[00:04:53] Mark Hinaman: Pretty straightforward. Yep. We got a lot of time. It’s comparison to realize how long think about how long it took us to realize that you could turn heat into motion.

Yeah. When all it took was a pot lid boiling, right? 

[00:05:04] Gerrit Bruhaug: Yeah. Yeah. Or that the, there’s it maybe a apocryphal story of some ancient Greek steam engines, but they just thought they were fun toys. No one thought maybe you could do something with it. Spinning around. Yeah. But yeah, the, you think about a lightwater reactor especially of.

A lightwater reactor has got very similar operating parameters from the power plant side as to a coal plant. So you think when you’re starting to make power plants in the fifties and envisioning them in the forties, something that matches up with what you understand with boilers and pressure and water makes a lot of sense.

But from the very beginning, people knew there was a lot of different ways you could do this because nuclear obviously doesn’t need any oxygen, and there’s all sorts of interesting neutronic properties and people were thinking about very exciting designs right from the beginning, and they were building them.

There was a, an entire AEC, so that’s Atomic Energy Commission. That’s before the DOE and the NRC were generated. There was just one group and they made all these different reactors at power plant scale, but about 30 megawatts, and they sent them all over the country. To try and get a feel for what was gonna be best for deployment as power reactors throughout the country.

Nick Turin’s, what is nuclear website, has a wonderful history on all of these awesome websites. Yeah, just great, fantastic website. Definitely visited it. But we had just incredible stuff from the classic PWR built in shipping port. BWR there was a b, the first BWR was actually built in South Dakota of all places.

Most people don’t know South Dakota had a nuclear power plant. These were all built about 30 megawatts for the power size, just to, it was big enough that it would work. And impact the local power grid, but not so big that it was a gigantic investment. There was sodium cooled, graphite moderated reactors.

There was, I think it was Nebraska, where they deployed one of those and they tried putting one on a submarine. There’s the classic sodium called fast reactor that we all know and love, which allow operates in a completely different regime and lets you breed nuclear fuel. There’s several of those built in various ways.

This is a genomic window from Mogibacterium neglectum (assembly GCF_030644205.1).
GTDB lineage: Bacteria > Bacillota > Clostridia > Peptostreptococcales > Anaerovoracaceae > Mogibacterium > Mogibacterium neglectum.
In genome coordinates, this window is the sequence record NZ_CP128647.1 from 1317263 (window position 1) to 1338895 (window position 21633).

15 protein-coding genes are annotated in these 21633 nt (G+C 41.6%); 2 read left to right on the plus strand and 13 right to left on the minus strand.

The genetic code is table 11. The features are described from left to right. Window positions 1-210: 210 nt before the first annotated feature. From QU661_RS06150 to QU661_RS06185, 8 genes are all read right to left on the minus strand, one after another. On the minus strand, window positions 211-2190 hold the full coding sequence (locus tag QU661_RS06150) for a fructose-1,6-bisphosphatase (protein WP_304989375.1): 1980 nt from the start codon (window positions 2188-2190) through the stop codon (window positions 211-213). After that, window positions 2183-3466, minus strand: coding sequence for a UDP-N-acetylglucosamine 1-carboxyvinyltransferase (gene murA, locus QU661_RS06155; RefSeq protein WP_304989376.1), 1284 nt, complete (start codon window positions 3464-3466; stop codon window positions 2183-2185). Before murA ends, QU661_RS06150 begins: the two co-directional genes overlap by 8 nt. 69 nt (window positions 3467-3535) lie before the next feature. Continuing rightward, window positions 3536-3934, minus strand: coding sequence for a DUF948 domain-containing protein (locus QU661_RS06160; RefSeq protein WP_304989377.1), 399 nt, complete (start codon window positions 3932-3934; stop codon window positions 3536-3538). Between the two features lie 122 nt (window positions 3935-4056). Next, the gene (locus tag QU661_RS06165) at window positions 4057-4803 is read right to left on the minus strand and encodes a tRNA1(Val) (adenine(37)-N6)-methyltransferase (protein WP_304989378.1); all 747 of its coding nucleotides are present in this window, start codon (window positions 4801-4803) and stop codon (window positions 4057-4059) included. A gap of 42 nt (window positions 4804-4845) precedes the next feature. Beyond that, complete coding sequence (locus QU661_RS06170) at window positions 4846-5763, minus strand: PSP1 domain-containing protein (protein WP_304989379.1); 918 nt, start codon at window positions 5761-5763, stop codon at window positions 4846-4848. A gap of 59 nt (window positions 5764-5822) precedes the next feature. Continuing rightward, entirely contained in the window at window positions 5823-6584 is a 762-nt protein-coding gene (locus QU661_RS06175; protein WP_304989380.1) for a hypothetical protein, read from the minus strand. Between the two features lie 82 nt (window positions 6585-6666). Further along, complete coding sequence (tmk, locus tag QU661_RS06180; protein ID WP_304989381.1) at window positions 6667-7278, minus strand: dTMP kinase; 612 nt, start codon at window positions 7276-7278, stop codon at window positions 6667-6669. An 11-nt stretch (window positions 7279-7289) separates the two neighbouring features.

[00:06:59] Mark Hinaman: Isn’t that the actually called experimental breeder reactor, EBR? 

[00:07:02] Gerrit Bruhaug: So there’s EBR I and EBR II, which being educated in Idaho, I have to love, I’m legally required to love those reactors cuz they were invented there. But there was actually another one built in Michigan, which is a bit infamous called Firmi one, and it suffered a partial meltdown.

Actually kept running right after the partial meltdown. And the partial meltdown was, as is typical with the story of early nuclear failures due to just complete incompetence. Someone welded a part in that they weren’t supposed to weld, didn’t tell anybody, and then it broke off and plugged the coolant loop.

[00:07:34] Mark Hinaman: That’s right. Just, yeah. Yeah. And like the bottom of the drain tank. 

[00:07:37] Gerrit Bruhaug: Just complete stupidity. There was no reason that had to happen. But it’s infamous because some anti-nuclear people bring it up as, we almost lost Detroit, but we didn’t, there was nowhere close. Yeah, the reactor was fine.

It just sucked to have a partial meltdown and it made the power company not wanna play with it. There was also gas cooled, high temperature reactors. Peach bottom down in Florida had one. I wanna say there was at least a couple others. And these were just of the power plant variety that people were playing with.

Right? There was other much more exciting things being built just at the labs for tests. This is when the molten Yeah, like the kilowatt scale, megawatt typically. 

[00:08:10] Mark Hinaman: But the, but a megawatt like test reactor these prototypes that they’re building were significantly smaller than, We think of as nuclear power plants, but they’re still producing megawatts, right?

This would be a huge diesel generator. 

[00:08:22] Gerrit Bruhaug: Oh yeah. So it’s a fun thing with nuclear is those of us, we’re all familiar with chemical fuels, so we know if you want more power, the engine’s gotta get bigger. Those of us in America know there’s no replacement for displacement. You just gotta increase the cylinder size.

But for nuclear, the question is heat extraction not core size. You can make core in theory, basically go to any power you want. So I could have something, oh, maybe not that big, but about this big, make as many, yeah.